E. G. Meyer
University of Wyoming
Laramie, Wyoming


[Authors respond: Each of the topics raised by readers in these letters deserves an article to do it justice, and the topics are beyond the scope of our article. We focused on the problem of hydrogen storage, which, by itself, represents a considerable technical challenge, particularly for mobile applications in the transportation industry.

The issues surrounding methanol fuel cells for automotive applications are much too complex to treat in this response. For now, the hydrogen-fueled proton-exchangemembrane fuel cell is a leading candidate for the long-range future of the light-vehicle fleet.

Bringhurst’s point is absolutely key in the overall discussion of a hydrogen economy — unlike petroleum, hydrogen is not an energy source but only an energy carrier. In contrast to hydrogen storage, however, hydrogen generation for vehicular use is not technology-limited. Today, very large quantities of hydrogen gas are produced by steam reformation of natural gas (methane). Smaller quantities are produced on-site by electrolysis of water. As Bringhurst emphasizes, in both cases we must supply the energy needed to liberate hydrogen chemically bound in methane or water. On a large scale, initially that energy will be obtained conventionally by burning fossil fuels, either to produce the heat for reformation or to generate the electricity for electrolysis. In the near term, greenhouse gases such as CO2 will be produced in these processes, as Meyer observes. However, as shown in recent “well-to-wheel” analyses (1, 2), producing hydrogen from reformed natural gas and using it in a fuelcell vehicle would generate significantly less total greenhouse gas than a conventional gasoline internal-combustion engine. This benefit derives from the substantially greater efficiency of the fuel-cell engine and the lower carbon content of natural gas compared with gasoline. Additionally, the total well-to-wheel energy used by a fuelcell vehicle with compressed-gas hydrogen storage has been estimated to be less than that for a conventional gasoline-powered vehicle. Moving the transportation sector toward hydrogen-fueled fuel-cell vehicles will reduce the contribution that vehicles make to urban pollution and help decrease our reliance on foreign petroleum.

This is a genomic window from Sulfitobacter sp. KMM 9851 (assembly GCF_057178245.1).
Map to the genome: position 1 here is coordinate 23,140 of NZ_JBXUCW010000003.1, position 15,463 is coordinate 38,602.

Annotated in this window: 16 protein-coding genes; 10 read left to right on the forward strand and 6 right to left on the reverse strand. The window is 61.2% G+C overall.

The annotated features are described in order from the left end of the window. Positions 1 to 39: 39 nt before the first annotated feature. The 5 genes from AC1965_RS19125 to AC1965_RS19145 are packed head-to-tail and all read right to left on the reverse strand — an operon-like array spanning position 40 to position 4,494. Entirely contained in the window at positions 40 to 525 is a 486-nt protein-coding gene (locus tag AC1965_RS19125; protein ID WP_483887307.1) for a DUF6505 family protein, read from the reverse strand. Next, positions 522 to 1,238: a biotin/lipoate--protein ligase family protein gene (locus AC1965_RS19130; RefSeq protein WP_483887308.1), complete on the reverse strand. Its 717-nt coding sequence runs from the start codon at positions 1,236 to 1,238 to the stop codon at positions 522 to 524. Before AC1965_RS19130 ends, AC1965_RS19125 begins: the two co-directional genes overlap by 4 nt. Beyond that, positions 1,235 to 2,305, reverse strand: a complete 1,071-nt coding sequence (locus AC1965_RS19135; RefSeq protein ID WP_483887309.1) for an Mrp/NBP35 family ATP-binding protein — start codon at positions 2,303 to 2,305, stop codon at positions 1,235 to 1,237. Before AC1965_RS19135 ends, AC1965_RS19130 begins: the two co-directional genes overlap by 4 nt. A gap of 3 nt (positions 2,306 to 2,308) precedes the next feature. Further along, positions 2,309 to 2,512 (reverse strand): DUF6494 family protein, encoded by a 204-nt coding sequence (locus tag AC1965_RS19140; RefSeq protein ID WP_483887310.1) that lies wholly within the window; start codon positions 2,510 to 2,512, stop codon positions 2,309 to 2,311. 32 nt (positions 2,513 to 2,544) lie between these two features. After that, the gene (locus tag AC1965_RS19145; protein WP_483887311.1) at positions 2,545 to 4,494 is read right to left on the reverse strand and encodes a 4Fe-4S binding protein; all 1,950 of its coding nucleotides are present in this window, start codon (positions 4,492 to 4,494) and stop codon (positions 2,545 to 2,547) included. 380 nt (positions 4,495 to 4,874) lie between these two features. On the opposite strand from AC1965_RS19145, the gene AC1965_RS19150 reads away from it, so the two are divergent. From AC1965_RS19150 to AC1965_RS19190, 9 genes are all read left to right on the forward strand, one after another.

Hydrogen production does not represent a technical barrier to adoption of fuel-cell vehicles. Ultimately, however, building a full hydrogen economy requires sustainable hydrogen sources. We must develop the technology to efficiently manufacture hydrogen using clean renewable energy (wind, solar, direct photolysis, etc.) or at least sustainable energy sources such as nuclear power. Over the next few generations we, as a global community, must make some difficult decisions that will shape the fabric of our society for the next century and beyond.]

References

  1. Well-to-Wheel Energy Use and Greenhouse Gas Emissions of Advanced Fuel/Vehicle Systems—North American Analysis, June 2001.
  2. Comparative Assessment of Fuel Cell Cars; MIT LFEE 2003-001RP; Massachusetts Institute of Technology, February 2003.]

Corrections

In the February article “Time-Resolved Spectroscopy Comes of Age” (p. 18, last paragraph), there were some errors in editing. The MetaPULSE can measure very thin opaque films from 4 nm (not 40 nm) to 3 µm and is capable of measuring single or multiple layers at a rate of 40 to 60 wafers per hour. Greg Wolf is the director of technology development.